Members of the National Rifle Association addressed typical internal political issues during its meeting at the organization’s conference in Atlanta on Saturday, but found themselves, albeit briefly, facing a quagmire of an issue.
Before the meeting, members submitted proposals to the board of directors in writing, which a would be read aloud before a half-full auditorium of a fully engaged audience. The members would then comment, debate and finally vote with placards.
Proposals included asking the White House to award the organization’s executive director a presidential medal, air grievances about other board members, congratulate themselves for past achievements, and, perhaps saving the most contentious for last, gender issues.
The language of that last measure said anyone wanting to participate in an NRA competitive event “will do so based on the gender/sex as assigned to that person at birth” and it will become part of the organization’s bylaws until repealed by a majority vote.
The proposal surprised the audience, who chuckled and grumbled at the hot-button issue. No one immediately voiced concern, but the elephant was sitting right there.
“Is there a second to the motion?” asked John Frazer, secretary for the NRA board. “I, er — I did not hear a second,” he said before a woman gave a quiet, inaudible shout. The secretary responded: “It was seconded? It’s been moved and seconded. Is there debate?”
A man approached the microphone at a podium in the back of the auditorium. “Mr. Chairman,” he said.
“Chair recognizes man at position two,” Frazer said.
He introduced himself as David Coy, an NRA board member from Adrian, Michigan. He looked approachable, wearing a light-colored blazer and tie. He spoke like a teacher reciting a lecture.
“I offer a preferred motion,” he said. “I move to refer the resolution to bylaws in resolutions of legal affairs committee for determination after conferring with counsel whether the resolution is or is not lawful. I so vote.”
Frazer said: “It’s been moved. Is there a second to that motion?”
The audience answered his question with collective yeas uttered in unison as they fanned supporting placards above their heads.
“It’s been moved to refer to the resolution to the legal affairs bylaws resolution committee for a determination after conferring with counsel whether the resolution is lawful,” Frazer said.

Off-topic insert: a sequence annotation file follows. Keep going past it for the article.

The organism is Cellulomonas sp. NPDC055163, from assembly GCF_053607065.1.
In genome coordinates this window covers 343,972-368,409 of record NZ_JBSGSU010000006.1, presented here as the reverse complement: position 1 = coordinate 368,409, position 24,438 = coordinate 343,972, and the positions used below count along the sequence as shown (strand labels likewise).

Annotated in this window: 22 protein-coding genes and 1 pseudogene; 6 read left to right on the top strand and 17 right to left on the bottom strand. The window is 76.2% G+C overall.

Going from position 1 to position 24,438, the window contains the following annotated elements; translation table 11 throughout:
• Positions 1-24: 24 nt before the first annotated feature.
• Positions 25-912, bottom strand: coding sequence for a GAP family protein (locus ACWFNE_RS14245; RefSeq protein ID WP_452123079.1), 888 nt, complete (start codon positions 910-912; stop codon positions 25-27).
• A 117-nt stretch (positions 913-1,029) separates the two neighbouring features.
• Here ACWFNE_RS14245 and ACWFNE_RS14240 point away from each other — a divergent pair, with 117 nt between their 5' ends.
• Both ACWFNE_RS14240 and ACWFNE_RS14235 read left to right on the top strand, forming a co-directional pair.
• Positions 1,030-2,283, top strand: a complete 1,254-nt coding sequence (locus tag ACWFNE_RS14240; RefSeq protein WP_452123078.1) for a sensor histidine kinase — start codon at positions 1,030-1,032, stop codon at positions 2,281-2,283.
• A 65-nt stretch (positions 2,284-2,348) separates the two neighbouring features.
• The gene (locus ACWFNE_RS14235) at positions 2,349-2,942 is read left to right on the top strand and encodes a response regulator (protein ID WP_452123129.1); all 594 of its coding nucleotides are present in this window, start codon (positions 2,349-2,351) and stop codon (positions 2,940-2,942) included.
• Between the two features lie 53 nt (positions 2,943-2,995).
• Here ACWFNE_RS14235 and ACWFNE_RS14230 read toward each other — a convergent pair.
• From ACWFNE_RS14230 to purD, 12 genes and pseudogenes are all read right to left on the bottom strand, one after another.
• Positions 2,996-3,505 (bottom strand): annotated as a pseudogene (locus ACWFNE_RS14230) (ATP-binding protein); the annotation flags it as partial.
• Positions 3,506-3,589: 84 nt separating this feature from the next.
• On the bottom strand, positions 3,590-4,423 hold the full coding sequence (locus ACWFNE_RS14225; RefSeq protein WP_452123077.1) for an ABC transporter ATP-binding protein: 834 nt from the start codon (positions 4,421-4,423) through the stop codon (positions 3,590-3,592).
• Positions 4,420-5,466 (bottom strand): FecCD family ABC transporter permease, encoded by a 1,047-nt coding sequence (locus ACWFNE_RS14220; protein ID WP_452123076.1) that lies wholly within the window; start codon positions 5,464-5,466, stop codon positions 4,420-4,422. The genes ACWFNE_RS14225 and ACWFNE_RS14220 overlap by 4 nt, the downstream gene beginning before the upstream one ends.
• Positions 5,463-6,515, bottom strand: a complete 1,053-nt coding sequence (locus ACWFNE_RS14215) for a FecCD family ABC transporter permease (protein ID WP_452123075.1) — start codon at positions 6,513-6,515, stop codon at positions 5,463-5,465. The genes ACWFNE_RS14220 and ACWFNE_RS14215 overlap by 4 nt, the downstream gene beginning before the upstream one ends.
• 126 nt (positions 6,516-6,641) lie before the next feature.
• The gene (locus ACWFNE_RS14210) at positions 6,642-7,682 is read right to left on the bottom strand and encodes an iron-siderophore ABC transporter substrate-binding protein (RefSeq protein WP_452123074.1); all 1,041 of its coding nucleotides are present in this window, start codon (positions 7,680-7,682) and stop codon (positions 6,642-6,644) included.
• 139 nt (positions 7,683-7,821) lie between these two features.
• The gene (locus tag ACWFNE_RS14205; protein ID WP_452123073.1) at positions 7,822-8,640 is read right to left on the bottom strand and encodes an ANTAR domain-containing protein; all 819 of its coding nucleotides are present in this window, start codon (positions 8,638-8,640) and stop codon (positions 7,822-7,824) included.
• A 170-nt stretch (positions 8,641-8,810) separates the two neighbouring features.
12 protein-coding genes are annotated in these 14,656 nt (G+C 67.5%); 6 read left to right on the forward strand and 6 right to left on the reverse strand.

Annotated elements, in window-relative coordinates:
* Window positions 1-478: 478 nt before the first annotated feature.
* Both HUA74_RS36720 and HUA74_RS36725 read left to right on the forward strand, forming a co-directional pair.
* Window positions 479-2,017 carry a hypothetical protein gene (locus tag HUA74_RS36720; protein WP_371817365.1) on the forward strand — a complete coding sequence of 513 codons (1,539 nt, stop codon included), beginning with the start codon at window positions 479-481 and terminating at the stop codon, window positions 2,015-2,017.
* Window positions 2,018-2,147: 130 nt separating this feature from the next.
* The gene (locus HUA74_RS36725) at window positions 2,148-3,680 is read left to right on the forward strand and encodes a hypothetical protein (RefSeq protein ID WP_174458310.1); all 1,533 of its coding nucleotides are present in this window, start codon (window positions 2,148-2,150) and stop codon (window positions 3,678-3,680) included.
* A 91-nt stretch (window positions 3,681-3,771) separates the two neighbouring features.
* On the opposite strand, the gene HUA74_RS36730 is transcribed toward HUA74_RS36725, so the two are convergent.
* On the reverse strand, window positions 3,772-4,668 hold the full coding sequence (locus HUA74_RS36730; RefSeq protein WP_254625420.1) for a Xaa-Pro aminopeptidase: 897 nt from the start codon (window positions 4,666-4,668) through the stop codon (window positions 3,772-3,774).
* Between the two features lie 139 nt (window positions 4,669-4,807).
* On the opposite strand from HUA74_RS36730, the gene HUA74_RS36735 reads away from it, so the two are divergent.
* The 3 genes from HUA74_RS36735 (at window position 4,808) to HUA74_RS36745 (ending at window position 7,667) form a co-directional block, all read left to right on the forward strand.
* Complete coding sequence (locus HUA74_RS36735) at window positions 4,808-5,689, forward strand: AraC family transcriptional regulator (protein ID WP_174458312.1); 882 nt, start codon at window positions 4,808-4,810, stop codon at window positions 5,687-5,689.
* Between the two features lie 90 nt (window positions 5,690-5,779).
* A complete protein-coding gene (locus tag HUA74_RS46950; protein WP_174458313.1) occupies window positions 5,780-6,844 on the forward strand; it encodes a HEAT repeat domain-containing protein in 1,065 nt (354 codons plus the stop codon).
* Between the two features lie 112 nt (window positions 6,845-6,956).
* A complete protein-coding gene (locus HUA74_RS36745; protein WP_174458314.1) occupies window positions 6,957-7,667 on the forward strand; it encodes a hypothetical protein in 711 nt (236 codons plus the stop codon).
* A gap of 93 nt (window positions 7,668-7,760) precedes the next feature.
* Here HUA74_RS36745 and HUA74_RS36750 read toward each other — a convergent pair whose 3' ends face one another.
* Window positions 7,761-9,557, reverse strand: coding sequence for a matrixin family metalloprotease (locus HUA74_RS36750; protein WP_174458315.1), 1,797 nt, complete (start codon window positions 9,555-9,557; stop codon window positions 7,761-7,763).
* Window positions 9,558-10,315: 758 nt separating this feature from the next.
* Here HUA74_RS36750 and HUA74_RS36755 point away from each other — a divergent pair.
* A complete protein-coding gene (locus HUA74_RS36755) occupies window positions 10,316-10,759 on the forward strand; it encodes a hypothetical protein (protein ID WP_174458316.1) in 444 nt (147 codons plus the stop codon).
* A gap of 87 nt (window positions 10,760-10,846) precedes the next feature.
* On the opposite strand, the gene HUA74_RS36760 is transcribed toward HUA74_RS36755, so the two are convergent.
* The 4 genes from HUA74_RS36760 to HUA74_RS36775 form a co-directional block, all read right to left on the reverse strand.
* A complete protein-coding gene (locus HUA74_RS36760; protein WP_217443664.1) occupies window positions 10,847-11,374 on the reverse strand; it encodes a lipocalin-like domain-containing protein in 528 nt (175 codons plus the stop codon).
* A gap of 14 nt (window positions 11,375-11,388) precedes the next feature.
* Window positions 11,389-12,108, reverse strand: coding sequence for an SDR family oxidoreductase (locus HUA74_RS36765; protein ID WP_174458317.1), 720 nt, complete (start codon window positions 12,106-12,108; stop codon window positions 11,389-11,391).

“Is there any debate?” Frazer asked. “Is there any debate?” he asked again. “Here again all in favor—“ he started to say. “Wait, it looks like we have someone at the microphone,” he said as Coy approached the podium again.
Coy approached the issue pragmatically, considering long term affects — both legally and socially — passing such a resolution would have on his organization.
“I think that it’s important that this motion be referred because this is a lightning rod issue and we’re a lightning rod organization,” Coy said, adding while it’s an issue of serious concern for competitive shooting, “we’ve got to get it right out-of-the-box here, so I urge folks to support the motion to refer at this point in time.”
“Is there any further debate?” Frazer asked. “Here and now all in favor of the motion say yea—“ he started to say before a man approached the podium at the other end of the auditorium. “Do you seek the microphone?” Frazer asked.
“Hello,” said a man at the podium on the other end of the room.
“Chair recognizes the man at microphone two,” Frazer said.
“Bobby Reed, I’m from Walls, Mississippi,” he said and introduced himself. “I’m the one that entered the motion.”
Reed had a soft voice with a southern drawl and slight lisp. Unlike Coy or the executives, he dressed casually, wearing a t-shirt and baggy pants.
“This motion was not about hatred or homophobia by anyone. It is about competition and all,” he said. “But given the circumstances, I withdraw the motion at this time.”
“Is there any objection to withdraw the motion?” the speaker asked before giving a brief pause. “Here and now the motion is withdrawn.”
The audience applauded as any tension brought on by the issue had been lifted.